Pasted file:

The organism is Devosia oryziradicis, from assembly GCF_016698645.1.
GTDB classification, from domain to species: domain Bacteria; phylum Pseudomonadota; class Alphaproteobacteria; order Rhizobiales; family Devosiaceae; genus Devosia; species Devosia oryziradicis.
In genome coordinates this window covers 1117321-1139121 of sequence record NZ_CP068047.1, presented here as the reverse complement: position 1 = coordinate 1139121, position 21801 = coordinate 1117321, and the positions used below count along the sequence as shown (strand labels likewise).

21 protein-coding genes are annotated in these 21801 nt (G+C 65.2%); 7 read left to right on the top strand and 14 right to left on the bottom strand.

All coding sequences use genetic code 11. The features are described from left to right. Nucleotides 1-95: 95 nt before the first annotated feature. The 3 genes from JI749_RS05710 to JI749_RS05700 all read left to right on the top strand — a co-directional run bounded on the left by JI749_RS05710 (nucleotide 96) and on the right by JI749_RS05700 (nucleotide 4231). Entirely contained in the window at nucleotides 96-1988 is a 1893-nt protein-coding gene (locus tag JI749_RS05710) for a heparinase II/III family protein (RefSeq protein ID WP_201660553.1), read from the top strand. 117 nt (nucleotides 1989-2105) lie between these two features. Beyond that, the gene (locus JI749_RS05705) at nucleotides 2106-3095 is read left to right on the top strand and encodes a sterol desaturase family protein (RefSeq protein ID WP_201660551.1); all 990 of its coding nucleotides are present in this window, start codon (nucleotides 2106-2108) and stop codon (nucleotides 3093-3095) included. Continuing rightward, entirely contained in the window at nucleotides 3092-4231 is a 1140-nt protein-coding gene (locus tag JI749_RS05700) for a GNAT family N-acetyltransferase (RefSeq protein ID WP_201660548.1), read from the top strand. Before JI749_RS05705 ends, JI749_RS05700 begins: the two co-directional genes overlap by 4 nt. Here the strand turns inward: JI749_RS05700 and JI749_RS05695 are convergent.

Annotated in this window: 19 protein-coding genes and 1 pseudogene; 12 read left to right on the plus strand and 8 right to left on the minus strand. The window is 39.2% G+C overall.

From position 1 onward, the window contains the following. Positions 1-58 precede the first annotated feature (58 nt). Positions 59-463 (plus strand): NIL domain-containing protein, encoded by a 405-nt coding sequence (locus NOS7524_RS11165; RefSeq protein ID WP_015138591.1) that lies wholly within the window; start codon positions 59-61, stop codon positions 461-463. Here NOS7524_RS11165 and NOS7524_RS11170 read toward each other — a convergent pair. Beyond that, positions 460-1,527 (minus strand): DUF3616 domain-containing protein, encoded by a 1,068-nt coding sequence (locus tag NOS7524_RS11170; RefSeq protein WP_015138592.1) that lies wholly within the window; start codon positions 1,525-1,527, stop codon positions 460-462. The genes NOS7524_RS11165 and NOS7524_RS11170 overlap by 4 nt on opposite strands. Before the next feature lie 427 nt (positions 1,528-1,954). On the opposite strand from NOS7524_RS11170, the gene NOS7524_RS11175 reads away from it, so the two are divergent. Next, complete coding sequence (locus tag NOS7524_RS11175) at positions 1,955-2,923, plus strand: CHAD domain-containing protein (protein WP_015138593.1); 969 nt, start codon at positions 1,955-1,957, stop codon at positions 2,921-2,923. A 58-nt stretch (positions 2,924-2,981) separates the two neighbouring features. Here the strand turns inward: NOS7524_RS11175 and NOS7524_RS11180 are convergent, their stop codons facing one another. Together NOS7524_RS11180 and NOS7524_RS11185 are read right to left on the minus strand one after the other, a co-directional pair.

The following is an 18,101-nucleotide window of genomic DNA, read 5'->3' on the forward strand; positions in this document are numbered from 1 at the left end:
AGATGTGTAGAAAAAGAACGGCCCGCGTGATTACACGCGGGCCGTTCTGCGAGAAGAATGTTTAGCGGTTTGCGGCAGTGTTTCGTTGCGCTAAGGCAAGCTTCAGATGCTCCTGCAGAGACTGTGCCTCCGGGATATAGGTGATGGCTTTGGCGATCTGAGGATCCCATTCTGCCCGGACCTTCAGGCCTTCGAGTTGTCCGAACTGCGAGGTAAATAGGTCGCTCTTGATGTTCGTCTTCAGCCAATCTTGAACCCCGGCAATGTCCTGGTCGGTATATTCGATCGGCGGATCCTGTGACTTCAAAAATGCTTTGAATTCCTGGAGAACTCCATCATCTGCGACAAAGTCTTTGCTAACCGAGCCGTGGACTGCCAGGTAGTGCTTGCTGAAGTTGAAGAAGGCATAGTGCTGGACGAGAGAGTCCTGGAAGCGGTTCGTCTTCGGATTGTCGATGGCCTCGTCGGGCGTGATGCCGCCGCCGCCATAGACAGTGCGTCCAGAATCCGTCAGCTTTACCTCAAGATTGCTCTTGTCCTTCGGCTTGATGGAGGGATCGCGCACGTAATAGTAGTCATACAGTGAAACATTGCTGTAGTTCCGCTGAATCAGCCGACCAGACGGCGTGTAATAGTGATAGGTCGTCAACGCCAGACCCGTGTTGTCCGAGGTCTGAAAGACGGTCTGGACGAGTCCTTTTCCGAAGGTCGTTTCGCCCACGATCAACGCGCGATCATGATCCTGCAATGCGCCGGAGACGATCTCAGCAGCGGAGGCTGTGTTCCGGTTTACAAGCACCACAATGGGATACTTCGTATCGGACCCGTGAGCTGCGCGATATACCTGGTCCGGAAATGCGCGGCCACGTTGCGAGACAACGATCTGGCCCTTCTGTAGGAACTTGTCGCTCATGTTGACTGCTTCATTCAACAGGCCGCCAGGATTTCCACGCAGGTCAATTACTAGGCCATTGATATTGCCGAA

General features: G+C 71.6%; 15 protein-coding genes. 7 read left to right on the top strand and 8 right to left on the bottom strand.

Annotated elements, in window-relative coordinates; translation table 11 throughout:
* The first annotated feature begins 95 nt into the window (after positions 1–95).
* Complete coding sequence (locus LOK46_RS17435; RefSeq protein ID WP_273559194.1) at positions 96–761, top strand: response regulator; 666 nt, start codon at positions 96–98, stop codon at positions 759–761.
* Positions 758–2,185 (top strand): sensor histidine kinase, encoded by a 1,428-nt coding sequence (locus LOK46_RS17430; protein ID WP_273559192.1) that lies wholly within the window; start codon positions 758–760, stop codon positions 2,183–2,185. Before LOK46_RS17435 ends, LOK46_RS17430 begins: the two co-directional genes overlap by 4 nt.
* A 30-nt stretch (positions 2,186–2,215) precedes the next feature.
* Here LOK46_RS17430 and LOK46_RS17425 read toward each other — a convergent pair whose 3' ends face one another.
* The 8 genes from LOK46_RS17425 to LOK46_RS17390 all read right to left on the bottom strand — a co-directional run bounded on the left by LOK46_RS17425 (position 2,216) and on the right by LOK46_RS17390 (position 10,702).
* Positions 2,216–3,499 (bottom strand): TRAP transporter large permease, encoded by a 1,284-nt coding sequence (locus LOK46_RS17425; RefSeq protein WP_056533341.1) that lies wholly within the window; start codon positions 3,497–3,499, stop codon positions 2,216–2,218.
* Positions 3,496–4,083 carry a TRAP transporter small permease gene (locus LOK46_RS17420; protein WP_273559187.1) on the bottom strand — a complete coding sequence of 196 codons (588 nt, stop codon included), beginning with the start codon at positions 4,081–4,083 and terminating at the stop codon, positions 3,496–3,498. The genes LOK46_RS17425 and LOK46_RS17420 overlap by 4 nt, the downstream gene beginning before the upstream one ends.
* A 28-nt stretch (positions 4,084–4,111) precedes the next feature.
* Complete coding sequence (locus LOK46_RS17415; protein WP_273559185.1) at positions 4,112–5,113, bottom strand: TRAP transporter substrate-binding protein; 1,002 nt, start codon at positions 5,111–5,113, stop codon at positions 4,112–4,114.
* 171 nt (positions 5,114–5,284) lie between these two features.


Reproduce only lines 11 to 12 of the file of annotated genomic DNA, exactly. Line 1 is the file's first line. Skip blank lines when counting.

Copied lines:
Annotated elements, in window-relative coordinates; translation table 11 throughout:
* The first annotated feature begins 95 nt into the window (after positions 1–95).